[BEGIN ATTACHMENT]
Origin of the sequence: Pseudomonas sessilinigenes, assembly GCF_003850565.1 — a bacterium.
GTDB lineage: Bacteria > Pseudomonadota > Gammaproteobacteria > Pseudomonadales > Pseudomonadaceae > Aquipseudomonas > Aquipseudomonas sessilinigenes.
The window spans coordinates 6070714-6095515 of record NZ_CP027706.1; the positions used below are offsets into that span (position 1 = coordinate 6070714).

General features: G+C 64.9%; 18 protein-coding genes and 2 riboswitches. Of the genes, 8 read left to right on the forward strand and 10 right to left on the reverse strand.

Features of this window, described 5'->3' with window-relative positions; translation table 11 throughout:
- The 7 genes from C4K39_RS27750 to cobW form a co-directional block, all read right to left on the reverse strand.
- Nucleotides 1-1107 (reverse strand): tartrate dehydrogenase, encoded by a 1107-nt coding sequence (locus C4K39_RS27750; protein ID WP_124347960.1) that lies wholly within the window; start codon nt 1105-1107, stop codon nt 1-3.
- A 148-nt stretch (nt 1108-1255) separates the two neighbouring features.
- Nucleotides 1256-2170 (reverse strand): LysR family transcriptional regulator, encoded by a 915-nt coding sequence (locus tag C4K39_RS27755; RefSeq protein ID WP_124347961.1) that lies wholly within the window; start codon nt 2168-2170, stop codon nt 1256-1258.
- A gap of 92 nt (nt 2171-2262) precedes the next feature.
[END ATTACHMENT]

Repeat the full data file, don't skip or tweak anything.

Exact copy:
Origin of the sequence: Pseudomonas sessilinigenes, assembly GCF_003850565.1 — a bacterium.
GTDB lineage: Bacteria > Pseudomonadota > Gammaproteobacteria > Pseudomonadales > Pseudomonadaceae > Aquipseudomonas > Aquipseudomonas sessilinigenes.
The window spans coordinates 6070714-6095515 of record NZ_CP027706.1; the positions used below are offsets into that span (position 1 = coordinate 6070714).

General features: G+C 64.9%; 18 protein-coding genes and 2 riboswitches. Of the genes, 8 read left to right on the forward strand and 10 right to left on the reverse strand.

Features of this window, described 5'->3' with window-relative positions; translation table 11 throughout:
- The 7 genes from C4K39_RS27750 to cobW form a co-directional block, all read right to left on the reverse strand.
- Nucleotides 1-1107 (reverse strand): tartrate dehydrogenase, encoded by a 1107-nt coding sequence (locus C4K39_RS27750; protein ID WP_124347960.1) that lies wholly within the window; start codon nt 1105-1107, stop codon nt 1-3.
- A 148-nt stretch (nt 1108-1255) separates the two neighbouring features.
- Nucleotides 1256-2170 (reverse strand): LysR family transcriptional regulator, encoded by a 915-nt coding sequence (locus tag C4K39_RS27755; RefSeq protein ID WP_124347961.1) that lies wholly within the window; start codon nt 2168-2170, stop codon nt 1256-1258.
- A gap of 92 nt (nt 2171-2262) precedes the next feature.